“It wasn’t a lot of runs, but it was definitely a confidence boost for me because it was the first time I felt I belonged at that level,” James said.

Teeger’s blacklisting by CSA has placed James firmly in the spotlight, but he has captained the SA U19s before, during their series in Bangladesh in July last year.

“It’s second nature for me and the team seems to be engaging quite well with me,” James said ahead of the World Cup. “I’m a fairly relaxed captain, I just want everyone to be themselves.

“But I do like to take the opposition on. I like to take control as a captain, but I don’t mind getting ideas from my team-mates.”

Central Gauteng Lions batsmen show there is light at the end of the batting tunnel 0

Posted on December 30, 2023 by Ken

There has obviously not been too much to get excited about lately in terms of South African batsmanship, but the Central Gauteng Lions are showing that there is perhaps light at the end of the tunnel.

They clinched the One-Day Cup title shortly before the New Year with the most powerful of batting displays in the final at the Wanderers – amassing 358/5 to beat Western Province by 62 runs.

It was no one-off either – the Lions won seven of their eight games in the 50-over competition thanks to their batting. Their top seven all averaged over 40 and the lowest strike-rate was the 78.62 of opening batsman Josh Richards, who generally played the anchor role.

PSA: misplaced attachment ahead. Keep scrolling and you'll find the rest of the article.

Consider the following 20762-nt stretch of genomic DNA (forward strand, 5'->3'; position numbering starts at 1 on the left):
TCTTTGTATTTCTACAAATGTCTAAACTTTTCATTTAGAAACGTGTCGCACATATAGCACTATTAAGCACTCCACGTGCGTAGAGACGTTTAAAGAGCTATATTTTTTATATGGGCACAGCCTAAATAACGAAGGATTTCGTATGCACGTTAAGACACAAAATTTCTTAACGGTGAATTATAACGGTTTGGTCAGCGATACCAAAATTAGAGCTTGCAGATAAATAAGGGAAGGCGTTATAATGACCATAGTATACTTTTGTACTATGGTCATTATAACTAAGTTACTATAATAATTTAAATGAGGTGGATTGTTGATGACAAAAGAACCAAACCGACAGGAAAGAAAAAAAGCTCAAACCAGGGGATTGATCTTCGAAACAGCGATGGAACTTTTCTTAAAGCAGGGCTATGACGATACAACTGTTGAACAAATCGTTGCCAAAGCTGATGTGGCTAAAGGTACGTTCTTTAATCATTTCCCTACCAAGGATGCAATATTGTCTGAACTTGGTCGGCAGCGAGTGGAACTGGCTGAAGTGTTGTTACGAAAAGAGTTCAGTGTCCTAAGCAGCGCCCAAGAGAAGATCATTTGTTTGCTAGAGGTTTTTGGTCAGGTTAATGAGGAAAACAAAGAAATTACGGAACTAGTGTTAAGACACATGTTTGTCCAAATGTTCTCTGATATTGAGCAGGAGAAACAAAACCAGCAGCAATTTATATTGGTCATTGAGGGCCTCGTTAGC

Ryan Rickelton was the leading run-scorer in the tournament with 452, 91 ahead of Tristan Stubbs; while Evan Jones, the finisher, averaged 148 with a strike-rate of 149.

But beyond just the sheer scale of the numbers, what was just as impressive about the Lions’ batting effort was the clear growth that was evident in all of their individual games. It was not that long ago that the Gauteng batting line-up was considered too top-heavy for white-ball cricket, while last season it was their top-order that struggled.

Coach Wandile Gwavu and his assistants deserve great credit, and Gwavu said there was a moment in the final when they were able to ponder and appreciate just how far they have come.

“I was actually having a conversation with Ryan Rickelton and Wiaan Mulder during the game and we were admiring the growth in individual games that we were seeing. We spoke about how much everyone had invested in the growth of their own technical games and as human beings,” Gwavu told The Citizen.

“What’s stood out for me in the last four years has been how the batsmen have learnt to understand their games and their roles.

“And we’ve also mastered how to play at the Wanderers, the majority of our six hundreds were scored there. We’ve got to know our own conditions and how to dominate, the batsmen make sure they stand up and be matchwinners. If it’s difficult to bat there for other people, then we have the inside lane.

“Last season when we won the tournament the bowlers dominated for us, but this year was the opportunity for the batsmen to step up. Last season we were always three down for nothing, so it shows we have adapted.